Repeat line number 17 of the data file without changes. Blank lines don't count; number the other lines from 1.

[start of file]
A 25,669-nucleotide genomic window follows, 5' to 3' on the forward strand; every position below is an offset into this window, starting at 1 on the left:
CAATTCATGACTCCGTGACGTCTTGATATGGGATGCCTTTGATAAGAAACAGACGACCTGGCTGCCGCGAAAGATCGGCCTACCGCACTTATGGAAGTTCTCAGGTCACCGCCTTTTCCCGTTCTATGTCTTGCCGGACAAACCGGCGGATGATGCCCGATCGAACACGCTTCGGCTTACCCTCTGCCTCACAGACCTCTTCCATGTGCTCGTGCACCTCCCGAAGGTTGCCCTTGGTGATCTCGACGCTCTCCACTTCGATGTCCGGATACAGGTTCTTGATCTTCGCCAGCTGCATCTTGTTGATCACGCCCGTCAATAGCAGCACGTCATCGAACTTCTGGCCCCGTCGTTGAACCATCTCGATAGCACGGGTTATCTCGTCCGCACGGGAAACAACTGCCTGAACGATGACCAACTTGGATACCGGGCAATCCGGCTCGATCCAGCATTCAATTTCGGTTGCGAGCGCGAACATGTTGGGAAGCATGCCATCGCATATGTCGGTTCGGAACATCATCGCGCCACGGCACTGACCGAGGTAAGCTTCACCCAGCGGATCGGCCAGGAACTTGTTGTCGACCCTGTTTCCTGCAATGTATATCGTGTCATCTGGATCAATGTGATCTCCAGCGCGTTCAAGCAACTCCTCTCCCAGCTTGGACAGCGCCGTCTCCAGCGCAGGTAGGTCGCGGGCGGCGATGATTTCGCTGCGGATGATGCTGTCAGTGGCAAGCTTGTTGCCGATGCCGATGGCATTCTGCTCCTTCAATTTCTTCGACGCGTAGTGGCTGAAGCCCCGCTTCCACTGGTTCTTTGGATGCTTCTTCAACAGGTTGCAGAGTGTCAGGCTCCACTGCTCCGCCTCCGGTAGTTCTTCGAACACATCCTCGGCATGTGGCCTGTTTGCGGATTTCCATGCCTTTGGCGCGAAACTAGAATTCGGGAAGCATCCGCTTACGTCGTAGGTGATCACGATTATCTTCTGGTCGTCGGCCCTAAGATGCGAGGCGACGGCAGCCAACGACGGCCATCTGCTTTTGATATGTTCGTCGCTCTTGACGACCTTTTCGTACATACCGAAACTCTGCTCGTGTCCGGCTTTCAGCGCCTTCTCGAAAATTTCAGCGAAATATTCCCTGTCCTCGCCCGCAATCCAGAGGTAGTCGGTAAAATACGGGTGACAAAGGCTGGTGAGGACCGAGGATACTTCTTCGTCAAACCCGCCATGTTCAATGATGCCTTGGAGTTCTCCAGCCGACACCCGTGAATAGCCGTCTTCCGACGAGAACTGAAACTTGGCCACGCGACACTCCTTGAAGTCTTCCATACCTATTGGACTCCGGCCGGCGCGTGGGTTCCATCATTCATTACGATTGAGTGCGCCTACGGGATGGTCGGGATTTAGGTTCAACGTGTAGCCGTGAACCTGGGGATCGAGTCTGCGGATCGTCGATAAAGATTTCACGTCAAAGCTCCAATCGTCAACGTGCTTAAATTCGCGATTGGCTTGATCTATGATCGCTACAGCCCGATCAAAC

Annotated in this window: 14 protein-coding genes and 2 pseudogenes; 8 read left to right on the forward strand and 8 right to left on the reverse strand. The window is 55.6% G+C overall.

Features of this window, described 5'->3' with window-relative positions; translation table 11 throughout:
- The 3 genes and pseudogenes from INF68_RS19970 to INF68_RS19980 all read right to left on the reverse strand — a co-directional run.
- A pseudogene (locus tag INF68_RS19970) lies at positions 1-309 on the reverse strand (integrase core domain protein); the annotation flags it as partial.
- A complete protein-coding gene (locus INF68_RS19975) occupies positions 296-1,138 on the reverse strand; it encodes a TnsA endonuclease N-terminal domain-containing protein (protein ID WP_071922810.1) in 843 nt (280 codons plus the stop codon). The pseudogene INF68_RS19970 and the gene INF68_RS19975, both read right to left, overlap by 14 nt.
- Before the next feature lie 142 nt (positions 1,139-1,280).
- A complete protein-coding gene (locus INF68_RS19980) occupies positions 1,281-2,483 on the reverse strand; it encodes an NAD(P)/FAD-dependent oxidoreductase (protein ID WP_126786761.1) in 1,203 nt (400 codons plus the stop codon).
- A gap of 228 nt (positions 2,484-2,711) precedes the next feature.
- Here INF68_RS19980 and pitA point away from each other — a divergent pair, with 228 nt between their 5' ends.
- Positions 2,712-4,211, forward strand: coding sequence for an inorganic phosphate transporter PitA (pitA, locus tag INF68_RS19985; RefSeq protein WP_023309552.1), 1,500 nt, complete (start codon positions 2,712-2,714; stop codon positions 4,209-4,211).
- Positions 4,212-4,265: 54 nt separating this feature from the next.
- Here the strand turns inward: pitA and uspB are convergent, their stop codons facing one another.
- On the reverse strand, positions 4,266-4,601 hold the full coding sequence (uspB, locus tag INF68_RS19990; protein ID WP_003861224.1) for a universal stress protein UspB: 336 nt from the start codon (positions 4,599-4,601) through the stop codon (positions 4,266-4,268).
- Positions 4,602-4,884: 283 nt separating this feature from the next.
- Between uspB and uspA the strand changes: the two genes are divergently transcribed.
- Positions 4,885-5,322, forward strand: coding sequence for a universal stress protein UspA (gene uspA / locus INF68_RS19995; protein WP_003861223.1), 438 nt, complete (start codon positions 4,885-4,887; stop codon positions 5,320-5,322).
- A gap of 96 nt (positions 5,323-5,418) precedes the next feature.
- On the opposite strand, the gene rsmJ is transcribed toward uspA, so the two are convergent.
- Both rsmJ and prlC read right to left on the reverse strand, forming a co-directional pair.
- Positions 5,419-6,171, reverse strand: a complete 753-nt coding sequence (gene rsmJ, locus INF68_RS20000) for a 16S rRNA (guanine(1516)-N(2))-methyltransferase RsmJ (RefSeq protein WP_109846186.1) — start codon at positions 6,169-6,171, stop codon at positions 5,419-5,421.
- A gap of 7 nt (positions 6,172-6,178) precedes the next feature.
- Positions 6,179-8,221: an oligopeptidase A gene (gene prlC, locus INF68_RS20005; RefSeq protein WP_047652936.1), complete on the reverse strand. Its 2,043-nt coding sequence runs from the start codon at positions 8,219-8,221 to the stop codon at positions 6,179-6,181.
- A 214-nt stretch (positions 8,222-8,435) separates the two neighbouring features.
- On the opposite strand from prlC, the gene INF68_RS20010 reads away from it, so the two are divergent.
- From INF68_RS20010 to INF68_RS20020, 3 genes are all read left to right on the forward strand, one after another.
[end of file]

- Between uspB and uspA the strand changes: the two genes are divergently transcribed.